SEVIERVILLE, Tenn. (WATE) – The Eastern Band of Cherokee Indians plans to develop a 200-acre mixed-use “experiential destination” in Sevierville, the group announced Tuesday.

The 200-acre mixed-use development will be built on land purchased by the Eastern Band of Cherokee Indians in January for $13.5 million. OE Experiences, a Knoxville-based firm, has been retained to identify the highest and best use of the development and to seek out development partners, according to a release. 

The $13.5 million property belongs to Kituwah LLC, a company created by the Eastern Band of Cherokee Indians to own non-gaming businesses, which means this new development won’t have a casino.

The land is located between the major metropolitan areas of Knoxville, Tenn. and Asheville, NC just off Interstate 40 at the Sevierville exit.

A property map of the Eastern Band of Cherokee Indians 200-acre mix-use development site
Source: Rick Laney Marketing

Chrissy Arch, Chair of the Kituwah Economic Development Board said, “We are moving quickly in plan development and key tenant acquisition.” 

“Our tribe established Kituwah, LLC to move at the pace of business and to diversify our economic interests in areas other than gaming,” said Principal Chief Richard Sneed.  “We are pleased with the strong interest in the property and look forward to strengthening partnerships with Sevier County.” 

OE Experiences is currently collecting bids and proposals from interested parties to codevelop portions of the site. 

While the vision for the development remains undetermined, a release from from OE Experiences said tourists and shoppers will have dining options, unique shopping experiences and entertainment attractions that fit the overall theme and vision.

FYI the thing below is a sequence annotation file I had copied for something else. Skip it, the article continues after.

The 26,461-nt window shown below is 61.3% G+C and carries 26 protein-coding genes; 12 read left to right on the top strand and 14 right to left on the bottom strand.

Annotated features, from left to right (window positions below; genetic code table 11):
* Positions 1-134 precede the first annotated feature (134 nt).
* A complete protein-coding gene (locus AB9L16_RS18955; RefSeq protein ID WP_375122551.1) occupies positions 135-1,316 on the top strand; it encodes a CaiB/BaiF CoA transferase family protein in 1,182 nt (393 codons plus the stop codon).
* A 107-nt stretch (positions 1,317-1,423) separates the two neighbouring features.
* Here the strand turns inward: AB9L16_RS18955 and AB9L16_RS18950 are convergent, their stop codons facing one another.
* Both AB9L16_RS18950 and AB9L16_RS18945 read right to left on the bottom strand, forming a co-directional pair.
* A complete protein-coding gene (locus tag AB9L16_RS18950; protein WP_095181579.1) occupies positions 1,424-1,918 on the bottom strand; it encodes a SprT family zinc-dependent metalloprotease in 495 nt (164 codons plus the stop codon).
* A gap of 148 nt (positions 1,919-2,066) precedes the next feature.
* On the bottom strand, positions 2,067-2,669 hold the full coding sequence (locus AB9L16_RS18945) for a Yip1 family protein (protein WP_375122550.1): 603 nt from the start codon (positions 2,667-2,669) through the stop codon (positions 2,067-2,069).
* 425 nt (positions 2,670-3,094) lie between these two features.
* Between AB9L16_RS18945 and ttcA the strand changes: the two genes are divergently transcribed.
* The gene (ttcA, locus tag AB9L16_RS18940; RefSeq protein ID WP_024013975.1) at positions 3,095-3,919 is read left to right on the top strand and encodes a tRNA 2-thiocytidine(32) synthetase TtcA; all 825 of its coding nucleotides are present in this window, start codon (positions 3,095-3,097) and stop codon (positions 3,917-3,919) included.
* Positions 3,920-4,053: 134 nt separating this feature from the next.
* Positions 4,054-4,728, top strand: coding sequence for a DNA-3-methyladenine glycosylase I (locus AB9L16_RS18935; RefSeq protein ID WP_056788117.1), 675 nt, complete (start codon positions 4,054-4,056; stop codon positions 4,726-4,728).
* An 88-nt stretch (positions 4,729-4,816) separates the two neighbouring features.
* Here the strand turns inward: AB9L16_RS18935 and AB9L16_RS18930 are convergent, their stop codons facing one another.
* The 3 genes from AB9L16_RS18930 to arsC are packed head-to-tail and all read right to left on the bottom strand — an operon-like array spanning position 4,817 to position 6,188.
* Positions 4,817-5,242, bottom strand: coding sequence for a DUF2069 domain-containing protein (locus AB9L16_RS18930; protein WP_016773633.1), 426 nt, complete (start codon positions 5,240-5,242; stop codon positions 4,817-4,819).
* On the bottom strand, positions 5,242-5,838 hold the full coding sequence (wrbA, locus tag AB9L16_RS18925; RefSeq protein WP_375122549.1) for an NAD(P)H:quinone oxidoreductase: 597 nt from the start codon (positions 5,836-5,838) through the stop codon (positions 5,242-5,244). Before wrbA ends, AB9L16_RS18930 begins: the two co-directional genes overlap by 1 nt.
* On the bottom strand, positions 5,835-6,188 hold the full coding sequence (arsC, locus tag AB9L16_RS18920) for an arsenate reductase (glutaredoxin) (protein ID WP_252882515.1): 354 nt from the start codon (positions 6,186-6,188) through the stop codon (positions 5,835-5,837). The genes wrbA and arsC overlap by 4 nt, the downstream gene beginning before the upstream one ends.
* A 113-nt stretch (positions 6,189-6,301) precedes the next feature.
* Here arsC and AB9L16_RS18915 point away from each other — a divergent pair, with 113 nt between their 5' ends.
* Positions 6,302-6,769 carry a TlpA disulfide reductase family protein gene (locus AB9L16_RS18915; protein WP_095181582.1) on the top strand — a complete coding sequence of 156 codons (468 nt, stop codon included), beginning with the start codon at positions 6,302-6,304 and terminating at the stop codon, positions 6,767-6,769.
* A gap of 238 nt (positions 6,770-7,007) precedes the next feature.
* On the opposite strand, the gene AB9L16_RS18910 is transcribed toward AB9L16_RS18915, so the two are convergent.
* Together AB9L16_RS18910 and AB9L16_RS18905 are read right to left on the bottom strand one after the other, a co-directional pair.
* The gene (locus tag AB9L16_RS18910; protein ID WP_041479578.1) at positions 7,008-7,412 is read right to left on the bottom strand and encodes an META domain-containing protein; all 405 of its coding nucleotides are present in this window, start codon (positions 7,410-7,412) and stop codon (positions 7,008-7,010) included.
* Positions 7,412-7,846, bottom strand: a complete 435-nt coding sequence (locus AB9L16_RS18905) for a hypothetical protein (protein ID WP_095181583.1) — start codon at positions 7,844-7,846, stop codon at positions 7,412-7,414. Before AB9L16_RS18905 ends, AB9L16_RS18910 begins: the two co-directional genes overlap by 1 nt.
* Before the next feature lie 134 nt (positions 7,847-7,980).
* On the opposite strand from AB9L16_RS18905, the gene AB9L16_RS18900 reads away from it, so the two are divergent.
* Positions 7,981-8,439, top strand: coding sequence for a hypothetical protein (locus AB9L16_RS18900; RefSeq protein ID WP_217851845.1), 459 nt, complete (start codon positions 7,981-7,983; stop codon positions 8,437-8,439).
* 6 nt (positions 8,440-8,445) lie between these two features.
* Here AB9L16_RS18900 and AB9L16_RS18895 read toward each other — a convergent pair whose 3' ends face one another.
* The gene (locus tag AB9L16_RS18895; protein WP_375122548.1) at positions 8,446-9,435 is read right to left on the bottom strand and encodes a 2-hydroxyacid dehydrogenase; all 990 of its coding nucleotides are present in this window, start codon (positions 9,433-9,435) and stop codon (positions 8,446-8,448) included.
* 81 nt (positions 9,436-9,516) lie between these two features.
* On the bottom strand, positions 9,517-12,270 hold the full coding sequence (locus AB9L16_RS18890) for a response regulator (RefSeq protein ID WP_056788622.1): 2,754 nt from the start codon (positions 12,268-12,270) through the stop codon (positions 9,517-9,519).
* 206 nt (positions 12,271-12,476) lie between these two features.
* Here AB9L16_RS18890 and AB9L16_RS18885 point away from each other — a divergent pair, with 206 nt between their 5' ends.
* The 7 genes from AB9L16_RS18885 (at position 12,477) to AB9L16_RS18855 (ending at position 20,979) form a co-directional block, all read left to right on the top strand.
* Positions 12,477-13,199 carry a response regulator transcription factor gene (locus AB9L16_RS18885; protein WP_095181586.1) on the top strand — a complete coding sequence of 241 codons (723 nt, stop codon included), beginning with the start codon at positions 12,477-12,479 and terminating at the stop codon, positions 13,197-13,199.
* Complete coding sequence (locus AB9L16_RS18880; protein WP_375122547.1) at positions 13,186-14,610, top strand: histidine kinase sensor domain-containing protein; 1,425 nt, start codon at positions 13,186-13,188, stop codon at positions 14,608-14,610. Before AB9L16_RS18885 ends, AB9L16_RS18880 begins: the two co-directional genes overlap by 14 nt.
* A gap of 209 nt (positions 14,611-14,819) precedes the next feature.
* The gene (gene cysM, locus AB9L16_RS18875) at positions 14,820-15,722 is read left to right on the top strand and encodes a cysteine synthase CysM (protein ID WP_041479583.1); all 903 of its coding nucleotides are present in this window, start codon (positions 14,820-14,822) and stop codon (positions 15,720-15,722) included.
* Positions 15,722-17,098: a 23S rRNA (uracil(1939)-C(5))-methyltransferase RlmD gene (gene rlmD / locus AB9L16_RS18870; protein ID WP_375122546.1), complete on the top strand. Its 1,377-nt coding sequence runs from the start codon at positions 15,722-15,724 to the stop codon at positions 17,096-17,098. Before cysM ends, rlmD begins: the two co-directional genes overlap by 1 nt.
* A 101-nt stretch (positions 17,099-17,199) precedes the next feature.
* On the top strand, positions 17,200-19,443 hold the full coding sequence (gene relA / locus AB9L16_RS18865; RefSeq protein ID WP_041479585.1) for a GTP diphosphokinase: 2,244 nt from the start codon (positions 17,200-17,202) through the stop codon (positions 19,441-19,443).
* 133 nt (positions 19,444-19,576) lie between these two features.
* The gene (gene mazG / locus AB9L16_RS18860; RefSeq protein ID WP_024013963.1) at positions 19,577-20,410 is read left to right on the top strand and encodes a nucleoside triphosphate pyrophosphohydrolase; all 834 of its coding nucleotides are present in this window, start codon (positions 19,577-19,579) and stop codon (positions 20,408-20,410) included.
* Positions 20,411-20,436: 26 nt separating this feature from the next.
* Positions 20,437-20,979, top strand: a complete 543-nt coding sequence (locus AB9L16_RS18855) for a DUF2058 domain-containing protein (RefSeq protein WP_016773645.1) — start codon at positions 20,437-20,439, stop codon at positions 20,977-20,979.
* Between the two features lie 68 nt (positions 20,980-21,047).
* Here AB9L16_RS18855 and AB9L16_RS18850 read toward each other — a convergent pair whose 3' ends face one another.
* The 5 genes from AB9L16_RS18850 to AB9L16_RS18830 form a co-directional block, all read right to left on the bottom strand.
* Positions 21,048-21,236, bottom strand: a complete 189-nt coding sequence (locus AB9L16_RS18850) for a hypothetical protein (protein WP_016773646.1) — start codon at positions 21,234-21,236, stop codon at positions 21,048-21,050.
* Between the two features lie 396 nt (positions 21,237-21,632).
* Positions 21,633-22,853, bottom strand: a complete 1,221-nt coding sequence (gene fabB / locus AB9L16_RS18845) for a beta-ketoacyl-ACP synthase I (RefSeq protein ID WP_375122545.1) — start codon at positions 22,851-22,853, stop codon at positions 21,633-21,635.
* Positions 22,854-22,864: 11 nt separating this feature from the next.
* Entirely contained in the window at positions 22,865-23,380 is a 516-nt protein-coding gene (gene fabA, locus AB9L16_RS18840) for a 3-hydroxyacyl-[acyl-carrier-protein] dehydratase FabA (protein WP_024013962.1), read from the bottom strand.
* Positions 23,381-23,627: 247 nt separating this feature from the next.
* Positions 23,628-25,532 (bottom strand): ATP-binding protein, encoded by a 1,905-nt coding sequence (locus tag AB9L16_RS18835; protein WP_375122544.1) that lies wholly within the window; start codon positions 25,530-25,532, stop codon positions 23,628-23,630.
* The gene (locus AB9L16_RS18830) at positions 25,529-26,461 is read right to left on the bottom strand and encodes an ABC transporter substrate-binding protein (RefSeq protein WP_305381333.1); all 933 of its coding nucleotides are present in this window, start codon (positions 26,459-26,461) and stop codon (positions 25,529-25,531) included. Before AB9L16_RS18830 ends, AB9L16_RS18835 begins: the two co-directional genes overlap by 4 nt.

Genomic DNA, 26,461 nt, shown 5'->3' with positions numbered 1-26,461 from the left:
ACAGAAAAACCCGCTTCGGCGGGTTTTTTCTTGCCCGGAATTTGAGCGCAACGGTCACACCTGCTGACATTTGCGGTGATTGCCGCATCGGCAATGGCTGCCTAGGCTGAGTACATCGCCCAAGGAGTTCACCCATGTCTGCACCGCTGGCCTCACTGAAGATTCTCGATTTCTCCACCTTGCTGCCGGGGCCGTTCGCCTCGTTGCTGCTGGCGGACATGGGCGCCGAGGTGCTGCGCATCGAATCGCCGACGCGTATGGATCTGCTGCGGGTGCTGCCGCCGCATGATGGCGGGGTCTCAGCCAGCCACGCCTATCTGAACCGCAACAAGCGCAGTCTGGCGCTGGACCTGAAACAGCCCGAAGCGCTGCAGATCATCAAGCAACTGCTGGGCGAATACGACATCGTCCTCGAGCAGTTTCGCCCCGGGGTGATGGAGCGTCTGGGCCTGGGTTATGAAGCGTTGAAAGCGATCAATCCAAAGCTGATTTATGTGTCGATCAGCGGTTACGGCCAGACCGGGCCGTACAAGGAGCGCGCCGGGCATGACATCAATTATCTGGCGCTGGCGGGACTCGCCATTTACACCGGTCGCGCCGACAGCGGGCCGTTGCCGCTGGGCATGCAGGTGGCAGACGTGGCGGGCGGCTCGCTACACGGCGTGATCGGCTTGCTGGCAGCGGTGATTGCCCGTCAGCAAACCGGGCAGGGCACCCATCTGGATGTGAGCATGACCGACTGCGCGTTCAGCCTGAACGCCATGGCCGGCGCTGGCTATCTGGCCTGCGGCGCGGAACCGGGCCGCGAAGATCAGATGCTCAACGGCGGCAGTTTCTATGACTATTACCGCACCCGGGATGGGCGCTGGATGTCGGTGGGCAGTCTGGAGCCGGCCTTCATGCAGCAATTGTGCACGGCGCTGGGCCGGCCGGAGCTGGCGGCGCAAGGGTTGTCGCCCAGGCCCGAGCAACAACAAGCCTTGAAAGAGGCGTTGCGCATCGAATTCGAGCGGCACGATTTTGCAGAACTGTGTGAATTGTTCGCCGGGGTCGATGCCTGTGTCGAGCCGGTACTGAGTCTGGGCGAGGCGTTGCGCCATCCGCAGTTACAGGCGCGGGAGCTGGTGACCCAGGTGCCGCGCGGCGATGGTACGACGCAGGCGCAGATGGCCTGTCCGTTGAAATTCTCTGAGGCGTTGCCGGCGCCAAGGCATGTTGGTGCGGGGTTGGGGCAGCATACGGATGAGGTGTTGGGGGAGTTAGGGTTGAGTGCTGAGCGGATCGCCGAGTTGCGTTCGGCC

Matthew Cross, of OE Experience explained, “This will be a major investment by the EBCI into our local community.  It is a unique opportunity for the tribe to form strategic partnerships in one of the best tourism markets in the country.  Millions of tourists drive by this location every year on their way to the national park, and they will stop here first.”

“So next week, we’re bringing in together civil engineers, architects, master planners, creative professionals all to the table at the same time to identify different versions of what this property’s future can be,” Cross said.

Cross says the community and the government will be able to offer their input on those ideas along the way. He said the group remains cautiously optimistic for the development amid the COVID-19 pandemic.

“We are keeping our expectations managed about the future. It is too early to know how exactly the virus will affect us long-term. However, we are seeing that most people feel safer in their car than on an airplane.  That is great news for this market, as we are one of the most drivable destinations in the country with most of the nation’s population east of the Mississippi River living within a one-day-drive of the Smoky Mountains.”

Matthew Cross, OE Experiences